You order the system and place the cremated remains into a specially designed urn. You also include additives provided by the company in the urn which helps the tree grow. You then dig a hole and place the special urn into the ground, along with the root system of the small tree. Plant them together, and over time you can watch as the tree continues to flourish and grow.
It can be comforting to feel like your loved one is living on symbolically through the tree. The only downside is that this option doesn’t allow you to keep your loved one’s cremains with you.
4. Stuffed animal urns
Cremation urns can often feel cold or impersonal. Some companies combat this by creating urns that are encased in a soft stuffed animal. It looks like a traditional plush toy but it has a small opening in the back.
Just enclose ashes in a sealed plastic bag, then wrap that in a soft cloth bag. Then, insert the ashes through the opening in the back. You can even dress the stuffed animal in clothing made from a special clothing item that belonged to your late loved one.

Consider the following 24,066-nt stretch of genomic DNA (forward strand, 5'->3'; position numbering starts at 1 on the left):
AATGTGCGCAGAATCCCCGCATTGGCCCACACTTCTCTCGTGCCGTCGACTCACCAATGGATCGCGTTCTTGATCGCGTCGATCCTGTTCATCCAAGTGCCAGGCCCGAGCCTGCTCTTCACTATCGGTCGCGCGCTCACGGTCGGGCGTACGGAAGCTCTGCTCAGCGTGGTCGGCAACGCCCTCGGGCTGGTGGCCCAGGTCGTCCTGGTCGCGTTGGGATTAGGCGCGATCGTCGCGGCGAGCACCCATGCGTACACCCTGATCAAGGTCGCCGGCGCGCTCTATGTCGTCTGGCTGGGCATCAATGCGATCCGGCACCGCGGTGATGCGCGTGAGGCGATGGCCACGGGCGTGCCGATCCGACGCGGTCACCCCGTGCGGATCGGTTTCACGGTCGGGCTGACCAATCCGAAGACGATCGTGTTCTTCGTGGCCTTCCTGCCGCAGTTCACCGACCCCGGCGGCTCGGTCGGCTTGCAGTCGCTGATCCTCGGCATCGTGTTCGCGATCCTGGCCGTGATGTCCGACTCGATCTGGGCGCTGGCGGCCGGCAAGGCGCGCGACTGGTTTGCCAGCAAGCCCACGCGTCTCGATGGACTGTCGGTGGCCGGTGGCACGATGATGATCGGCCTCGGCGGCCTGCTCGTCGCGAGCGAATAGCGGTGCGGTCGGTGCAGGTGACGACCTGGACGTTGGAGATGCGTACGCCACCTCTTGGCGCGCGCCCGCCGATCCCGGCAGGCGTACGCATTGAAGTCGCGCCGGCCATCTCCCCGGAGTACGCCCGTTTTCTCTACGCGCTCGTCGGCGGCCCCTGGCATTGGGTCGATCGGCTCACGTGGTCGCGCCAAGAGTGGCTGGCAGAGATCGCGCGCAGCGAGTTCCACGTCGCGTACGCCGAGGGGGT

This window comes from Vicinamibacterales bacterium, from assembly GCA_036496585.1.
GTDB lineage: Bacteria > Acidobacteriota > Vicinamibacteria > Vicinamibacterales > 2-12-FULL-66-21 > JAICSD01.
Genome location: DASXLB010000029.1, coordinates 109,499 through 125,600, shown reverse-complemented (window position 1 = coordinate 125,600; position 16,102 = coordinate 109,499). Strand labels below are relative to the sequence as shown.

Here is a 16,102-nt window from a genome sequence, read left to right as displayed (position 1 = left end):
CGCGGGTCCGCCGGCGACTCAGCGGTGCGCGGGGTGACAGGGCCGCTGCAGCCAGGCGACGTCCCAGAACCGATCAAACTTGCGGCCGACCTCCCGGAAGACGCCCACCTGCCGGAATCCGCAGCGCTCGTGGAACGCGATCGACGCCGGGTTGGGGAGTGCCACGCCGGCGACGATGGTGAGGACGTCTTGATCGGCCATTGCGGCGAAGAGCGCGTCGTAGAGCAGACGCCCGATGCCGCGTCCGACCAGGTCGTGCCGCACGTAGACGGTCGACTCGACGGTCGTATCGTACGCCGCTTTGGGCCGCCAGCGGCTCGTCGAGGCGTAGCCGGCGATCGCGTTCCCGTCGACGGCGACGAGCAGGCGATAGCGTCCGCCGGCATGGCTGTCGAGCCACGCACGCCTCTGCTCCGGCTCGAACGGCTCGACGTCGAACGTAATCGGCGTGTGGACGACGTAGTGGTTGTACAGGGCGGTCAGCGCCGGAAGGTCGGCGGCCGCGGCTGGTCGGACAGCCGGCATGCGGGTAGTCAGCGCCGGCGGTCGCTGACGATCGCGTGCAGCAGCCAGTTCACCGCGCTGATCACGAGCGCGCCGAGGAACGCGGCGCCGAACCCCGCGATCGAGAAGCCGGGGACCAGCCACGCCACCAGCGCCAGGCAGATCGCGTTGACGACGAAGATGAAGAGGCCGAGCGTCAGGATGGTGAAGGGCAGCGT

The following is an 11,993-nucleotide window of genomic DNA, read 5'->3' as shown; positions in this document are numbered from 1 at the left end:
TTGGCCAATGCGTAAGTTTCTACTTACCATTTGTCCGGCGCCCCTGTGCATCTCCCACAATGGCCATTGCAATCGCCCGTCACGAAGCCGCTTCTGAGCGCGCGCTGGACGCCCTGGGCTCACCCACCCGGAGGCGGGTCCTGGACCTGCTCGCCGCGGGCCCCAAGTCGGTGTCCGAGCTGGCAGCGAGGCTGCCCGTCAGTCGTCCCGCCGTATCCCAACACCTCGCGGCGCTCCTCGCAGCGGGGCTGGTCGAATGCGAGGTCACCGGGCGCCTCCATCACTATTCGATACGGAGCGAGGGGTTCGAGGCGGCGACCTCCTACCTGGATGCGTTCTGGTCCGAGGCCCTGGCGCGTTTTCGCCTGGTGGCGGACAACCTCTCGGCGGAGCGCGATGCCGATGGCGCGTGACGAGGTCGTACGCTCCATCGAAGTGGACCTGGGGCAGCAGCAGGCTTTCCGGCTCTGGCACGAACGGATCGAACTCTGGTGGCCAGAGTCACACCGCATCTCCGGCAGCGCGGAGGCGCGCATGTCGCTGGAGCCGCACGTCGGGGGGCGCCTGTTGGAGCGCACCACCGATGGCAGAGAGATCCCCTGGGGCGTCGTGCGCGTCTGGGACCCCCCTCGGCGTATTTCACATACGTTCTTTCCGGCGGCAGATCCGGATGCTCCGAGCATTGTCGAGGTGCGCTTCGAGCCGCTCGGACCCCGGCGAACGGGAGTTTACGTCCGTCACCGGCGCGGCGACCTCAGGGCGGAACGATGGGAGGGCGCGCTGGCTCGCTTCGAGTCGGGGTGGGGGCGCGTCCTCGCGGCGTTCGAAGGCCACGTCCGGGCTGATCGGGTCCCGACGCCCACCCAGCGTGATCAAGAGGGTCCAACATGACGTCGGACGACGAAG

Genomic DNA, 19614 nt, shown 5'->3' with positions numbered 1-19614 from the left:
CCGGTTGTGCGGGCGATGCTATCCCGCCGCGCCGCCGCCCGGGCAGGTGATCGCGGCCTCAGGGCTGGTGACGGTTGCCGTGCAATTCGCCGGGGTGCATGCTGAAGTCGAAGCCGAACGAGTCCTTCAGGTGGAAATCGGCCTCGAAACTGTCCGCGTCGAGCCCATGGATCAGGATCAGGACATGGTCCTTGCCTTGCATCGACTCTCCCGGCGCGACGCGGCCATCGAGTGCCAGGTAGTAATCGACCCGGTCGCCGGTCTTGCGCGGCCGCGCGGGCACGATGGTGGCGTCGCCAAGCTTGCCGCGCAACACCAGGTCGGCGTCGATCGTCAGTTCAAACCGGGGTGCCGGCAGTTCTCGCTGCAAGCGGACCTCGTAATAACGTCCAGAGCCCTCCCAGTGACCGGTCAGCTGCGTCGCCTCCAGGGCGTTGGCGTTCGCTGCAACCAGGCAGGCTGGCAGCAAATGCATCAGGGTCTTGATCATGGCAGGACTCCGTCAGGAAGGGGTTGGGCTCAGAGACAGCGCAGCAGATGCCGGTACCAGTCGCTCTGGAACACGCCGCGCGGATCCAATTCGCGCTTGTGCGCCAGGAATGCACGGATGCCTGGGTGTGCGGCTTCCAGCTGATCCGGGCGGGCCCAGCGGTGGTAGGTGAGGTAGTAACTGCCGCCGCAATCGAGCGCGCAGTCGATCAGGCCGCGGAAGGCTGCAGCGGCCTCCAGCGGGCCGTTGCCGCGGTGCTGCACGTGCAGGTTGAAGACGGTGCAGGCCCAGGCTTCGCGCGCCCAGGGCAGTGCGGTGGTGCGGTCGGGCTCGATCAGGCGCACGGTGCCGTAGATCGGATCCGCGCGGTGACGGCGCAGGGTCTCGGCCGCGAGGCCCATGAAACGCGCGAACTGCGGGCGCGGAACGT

Some people use these to give to children so they can cuddle with it when they miss a deceased parent or grandparent. They are often also used by parents who have lost an infant or a young child.
5. Blown glass ocean wave urn
If your loved one loved the sea, a delicate glass urn shaped like an ocean wave is something to consider. They can be made in a few different ways. Some are designed to hold a small amount of ashes. Others have the ashes actually infused in with the glass.
These art pieces are special and make a beautiful tribute to a loved one. If the deceased asked for their ashes to be scattered at sea, you can keep a small portion aside for this as a keepsake while still honoring that wish.
6. Wall-mounted plaque urn
Traditional urns tend to be jars or vases that rest on a shelf. If you want to do something unusual, you can get a wall-mounted urn.
They are typically three-dimensional wooden plaques shaped like a square or rectangle. They have a metal face that can be engraved. You can include your loved one’s name, the dates they were alive, and a special quote. You can even get a portrait or other image engraved on it.
7. Granite urn
Some people miss the traditional burial and the headstone to honor their loved one. You can get a granite urn for your loved one that has a similar shape to a headstone. It can also be engraved in a similar manner to a traditional grave marker.
Creative Urn Ideas for a Pet’s Ashes
Many people value pets as much as they do children or other family members. Here are some of the more creative ways you can hold onto the ashes of a beloved pet.
8. Garden stone
Instead of putting your pet’s ashes in a traditional urn, you can use them to make a pet memorial stone. Ashes can be mixed into cement and set into a flat stone. This stone can go in your garden in a spot where your pet enjoyed soaking up the sun.